But as we know prevention is always better and more effective than cure, not only in relation to human
ECOCLUB.com: Does your organisation have plans to expand and set up "subsidiaries" worldwide or are you happy to be a model/pilot project, for others, including the state, to follow?
Veronika Mikos: At present, the initiative is operating in Europe, focusing on the Adriatic, Mediterranean and the North Sea, all of which are regions important for biodiversity and tourism, where waste fishing nets are collected with the involvement of various stakeholders such as divers, salvage companies, fishermen and fish farms.
Healthy Seas has the potential to be expanded and replicated more widely. Our results, including the number of nets collected year by year, are growing exponentially. We also get more and more public and media attention, which is great.
Effectively tackling the problem of derelict fishing gear and, more generally, marine litter clearly requires long-term, coordinated action at the local, regional and global level. We can not save the world alone, but by doing something good we hope to inspire others to follow.
We only started four years ago, but our work is having a much bigger impact than we could have imagined. We receive requests for cooperation from all over the world (Australia, Japan, British Columbia, Pakistan, Peru, just to name a few). We are continuously looking for new partners and funding sources to be able to expand the initiative.
ECOCLUB.com: You have clearly described a circular economy model and it has been argued that the circular economy and the green economy in general, will create many green jobs. However, there is a criticism that many green jobs are voluntary or poorly paid. With reference to green NGOs in particular, some seem happy to use foreign, unpaid, volunteers - also avoiding rigid employment laws preventing foreign labour - rather than local, fairly-remunerated employees? What is your view?
Veronika Mikos: Obviously the situation must differ in different parts of the world. I can only talk about Europe since that is where we operate. The activities of the Healthy Seas initiative are widely supported by volunteers. Divers and fishermen are collecting waste fishing nets for us voluntarily, because they like to be involved, like to be part of our storyline “A Journey from Waste to Wear”. We cover their costs related to the activities and offer them many other benefits, including communication and promotion benefits, media and public attention. Besides that, many people are approaching us continuously, who like our work and like to be involved in one way or another. So, it is a process which is generating itself and it’s definitely something which creates positive energy. In the European society, voluntarism is growing. It is becoming a more popular way for people to spend some of their free time for a good cause.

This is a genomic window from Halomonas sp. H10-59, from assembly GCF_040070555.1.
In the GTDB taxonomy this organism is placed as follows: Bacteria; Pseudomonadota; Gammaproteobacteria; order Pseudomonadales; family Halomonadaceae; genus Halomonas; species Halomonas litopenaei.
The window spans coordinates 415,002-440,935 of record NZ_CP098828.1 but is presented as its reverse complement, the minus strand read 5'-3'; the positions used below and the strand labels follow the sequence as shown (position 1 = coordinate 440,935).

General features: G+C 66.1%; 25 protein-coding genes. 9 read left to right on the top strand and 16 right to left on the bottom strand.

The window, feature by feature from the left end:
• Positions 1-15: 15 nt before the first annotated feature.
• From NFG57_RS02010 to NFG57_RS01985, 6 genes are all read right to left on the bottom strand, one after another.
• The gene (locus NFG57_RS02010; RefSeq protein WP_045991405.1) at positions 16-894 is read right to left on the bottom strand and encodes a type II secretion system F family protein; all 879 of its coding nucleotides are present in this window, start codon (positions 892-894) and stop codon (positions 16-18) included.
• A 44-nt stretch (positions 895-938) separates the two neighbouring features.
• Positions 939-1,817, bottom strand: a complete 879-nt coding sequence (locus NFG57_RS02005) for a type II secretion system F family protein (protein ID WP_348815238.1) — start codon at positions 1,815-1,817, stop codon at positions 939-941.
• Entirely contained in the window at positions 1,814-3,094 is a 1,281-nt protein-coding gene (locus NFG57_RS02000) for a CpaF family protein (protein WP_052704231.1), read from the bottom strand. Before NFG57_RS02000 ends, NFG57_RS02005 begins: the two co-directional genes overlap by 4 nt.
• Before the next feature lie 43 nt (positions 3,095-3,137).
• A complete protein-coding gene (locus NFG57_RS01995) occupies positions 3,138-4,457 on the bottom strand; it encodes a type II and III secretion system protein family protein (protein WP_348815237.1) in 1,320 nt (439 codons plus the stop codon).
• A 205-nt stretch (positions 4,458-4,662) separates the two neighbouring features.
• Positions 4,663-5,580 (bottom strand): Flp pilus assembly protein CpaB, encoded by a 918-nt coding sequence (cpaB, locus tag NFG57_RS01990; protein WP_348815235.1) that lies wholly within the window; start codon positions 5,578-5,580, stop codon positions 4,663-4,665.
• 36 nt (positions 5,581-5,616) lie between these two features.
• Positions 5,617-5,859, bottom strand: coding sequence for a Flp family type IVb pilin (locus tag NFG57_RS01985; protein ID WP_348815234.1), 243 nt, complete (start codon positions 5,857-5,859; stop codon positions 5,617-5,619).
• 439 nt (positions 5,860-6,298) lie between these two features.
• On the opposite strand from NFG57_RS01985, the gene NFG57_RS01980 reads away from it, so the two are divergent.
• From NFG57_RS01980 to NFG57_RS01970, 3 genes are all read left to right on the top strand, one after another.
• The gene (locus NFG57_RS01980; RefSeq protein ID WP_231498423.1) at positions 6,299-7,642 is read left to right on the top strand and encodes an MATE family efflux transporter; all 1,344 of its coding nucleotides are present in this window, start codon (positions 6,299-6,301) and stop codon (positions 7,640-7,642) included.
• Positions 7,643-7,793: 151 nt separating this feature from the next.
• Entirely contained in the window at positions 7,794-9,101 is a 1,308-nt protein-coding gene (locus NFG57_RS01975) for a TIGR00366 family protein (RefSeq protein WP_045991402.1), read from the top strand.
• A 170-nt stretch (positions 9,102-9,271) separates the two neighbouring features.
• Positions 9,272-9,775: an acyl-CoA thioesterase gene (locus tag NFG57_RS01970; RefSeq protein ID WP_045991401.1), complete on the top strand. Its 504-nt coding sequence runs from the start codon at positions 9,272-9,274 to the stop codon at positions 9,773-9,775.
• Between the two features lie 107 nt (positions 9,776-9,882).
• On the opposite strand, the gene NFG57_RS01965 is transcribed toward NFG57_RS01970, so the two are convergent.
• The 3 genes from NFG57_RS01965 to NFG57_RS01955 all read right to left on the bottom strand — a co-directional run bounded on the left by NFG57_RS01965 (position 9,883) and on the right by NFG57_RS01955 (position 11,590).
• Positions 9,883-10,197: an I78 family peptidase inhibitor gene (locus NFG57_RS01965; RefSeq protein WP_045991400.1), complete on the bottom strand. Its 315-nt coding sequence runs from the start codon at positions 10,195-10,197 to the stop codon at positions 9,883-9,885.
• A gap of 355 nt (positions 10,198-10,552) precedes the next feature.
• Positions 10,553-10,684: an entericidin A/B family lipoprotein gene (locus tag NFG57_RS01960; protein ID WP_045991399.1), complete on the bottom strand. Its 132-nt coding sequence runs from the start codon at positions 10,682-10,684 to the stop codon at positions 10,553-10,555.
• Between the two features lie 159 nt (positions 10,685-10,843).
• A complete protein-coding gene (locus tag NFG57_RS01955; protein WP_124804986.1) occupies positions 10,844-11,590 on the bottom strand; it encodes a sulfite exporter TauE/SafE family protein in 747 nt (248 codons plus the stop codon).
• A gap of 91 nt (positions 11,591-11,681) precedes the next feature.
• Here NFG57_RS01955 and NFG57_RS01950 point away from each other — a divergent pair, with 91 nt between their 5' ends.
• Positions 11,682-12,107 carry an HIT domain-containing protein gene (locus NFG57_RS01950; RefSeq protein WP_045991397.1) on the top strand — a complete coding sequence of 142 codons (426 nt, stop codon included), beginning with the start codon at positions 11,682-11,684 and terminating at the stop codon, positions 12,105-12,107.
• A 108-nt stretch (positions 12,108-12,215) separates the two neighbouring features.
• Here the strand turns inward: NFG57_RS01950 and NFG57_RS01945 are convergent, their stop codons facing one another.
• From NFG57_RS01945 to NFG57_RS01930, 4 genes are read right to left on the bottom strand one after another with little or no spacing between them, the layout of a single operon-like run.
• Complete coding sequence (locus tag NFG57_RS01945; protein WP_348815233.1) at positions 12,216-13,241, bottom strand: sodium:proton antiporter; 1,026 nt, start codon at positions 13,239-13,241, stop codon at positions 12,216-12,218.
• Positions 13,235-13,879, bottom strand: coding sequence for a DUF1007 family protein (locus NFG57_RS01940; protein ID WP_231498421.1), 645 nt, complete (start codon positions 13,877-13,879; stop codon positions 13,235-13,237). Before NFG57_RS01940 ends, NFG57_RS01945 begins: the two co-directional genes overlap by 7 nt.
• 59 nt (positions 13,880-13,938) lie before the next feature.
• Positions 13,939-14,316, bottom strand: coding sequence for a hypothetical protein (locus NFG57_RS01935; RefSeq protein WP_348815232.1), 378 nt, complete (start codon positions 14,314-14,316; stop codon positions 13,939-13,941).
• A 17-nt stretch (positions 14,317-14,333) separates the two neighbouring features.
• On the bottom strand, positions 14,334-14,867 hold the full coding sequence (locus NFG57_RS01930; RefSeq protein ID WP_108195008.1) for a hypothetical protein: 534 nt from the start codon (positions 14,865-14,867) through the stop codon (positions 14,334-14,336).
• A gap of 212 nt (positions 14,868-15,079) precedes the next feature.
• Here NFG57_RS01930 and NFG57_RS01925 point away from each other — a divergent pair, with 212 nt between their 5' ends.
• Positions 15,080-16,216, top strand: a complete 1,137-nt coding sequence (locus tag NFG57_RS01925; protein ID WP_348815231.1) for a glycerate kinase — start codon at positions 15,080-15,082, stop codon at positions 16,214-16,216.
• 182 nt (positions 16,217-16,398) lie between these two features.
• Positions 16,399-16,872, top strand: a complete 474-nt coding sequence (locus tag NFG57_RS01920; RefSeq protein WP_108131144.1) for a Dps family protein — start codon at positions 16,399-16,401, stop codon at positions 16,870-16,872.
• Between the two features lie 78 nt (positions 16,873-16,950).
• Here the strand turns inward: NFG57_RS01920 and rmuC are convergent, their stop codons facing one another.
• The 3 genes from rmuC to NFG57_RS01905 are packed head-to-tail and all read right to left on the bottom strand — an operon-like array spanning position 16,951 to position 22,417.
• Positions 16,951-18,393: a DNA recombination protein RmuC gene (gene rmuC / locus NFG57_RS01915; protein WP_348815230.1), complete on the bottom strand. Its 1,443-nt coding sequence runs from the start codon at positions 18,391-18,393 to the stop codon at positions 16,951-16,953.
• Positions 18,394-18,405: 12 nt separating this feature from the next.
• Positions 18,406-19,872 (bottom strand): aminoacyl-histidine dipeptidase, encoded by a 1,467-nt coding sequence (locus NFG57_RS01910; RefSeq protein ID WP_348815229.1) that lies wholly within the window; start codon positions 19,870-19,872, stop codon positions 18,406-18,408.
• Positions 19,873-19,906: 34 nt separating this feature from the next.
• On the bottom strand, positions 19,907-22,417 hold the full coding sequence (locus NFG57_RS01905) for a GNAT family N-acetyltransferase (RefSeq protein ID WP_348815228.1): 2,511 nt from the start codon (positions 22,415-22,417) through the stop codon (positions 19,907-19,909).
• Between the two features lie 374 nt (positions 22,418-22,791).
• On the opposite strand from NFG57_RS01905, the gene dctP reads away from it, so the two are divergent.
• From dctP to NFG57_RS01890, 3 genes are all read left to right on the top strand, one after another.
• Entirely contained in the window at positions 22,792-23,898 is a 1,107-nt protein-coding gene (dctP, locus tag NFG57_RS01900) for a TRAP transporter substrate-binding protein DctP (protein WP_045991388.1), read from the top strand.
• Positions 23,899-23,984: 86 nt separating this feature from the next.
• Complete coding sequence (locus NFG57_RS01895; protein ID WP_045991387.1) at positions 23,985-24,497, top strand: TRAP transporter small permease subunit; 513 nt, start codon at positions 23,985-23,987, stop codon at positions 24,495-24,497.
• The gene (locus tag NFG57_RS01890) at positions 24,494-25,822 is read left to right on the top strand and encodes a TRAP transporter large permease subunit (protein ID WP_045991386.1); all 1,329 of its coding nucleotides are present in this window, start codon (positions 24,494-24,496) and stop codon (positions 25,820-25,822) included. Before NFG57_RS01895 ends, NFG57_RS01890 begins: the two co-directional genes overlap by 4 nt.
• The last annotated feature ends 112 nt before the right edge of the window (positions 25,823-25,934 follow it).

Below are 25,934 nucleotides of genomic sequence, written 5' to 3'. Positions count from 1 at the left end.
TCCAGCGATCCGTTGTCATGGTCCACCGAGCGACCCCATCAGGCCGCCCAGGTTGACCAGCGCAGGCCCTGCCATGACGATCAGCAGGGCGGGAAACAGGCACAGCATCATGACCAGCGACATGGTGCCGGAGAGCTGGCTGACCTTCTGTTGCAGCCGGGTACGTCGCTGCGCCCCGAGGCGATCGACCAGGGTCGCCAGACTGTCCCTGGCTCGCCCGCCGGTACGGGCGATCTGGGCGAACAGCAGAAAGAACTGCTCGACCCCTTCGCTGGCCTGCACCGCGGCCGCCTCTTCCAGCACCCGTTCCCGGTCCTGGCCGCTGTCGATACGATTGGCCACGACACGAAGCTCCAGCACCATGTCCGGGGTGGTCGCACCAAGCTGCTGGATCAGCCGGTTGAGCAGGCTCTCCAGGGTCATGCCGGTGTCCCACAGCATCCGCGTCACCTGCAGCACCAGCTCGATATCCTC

ECOCLUB.com: Going back to fishing nets, how imperative is it that they are removed from the ocean, compared to other pollutants?
Veronika Mikos: Approximately 10% of all marine litter consists of abandoned, lost or otherwise discarded fishing gear. It is a global problem that requires urgent action. Every year, some 640,000 tonnes of fishing gear are left in our seas and oceans.
These discarded, lost or abandoned fishing nets are sometimes called “ghost nets” because they keep on fishing uncontrolled. The nets are often found on and around shipwrecks which are highly important places for marine biodiversity. Millions of marine animals, including dolphins, seals, turtles and birds suffer because of entanglement in these nets which leads to serious injuries and death eventually. Ghost nets continue to catch and kill' marine animals, not only fish.
Besides, ghost nets have negative impacts not only on marine wildlife and marine ecosystems but also on human health, beach quality, navigational safety, the economic well-being of states, the tourism industry and fishing and maritime industries.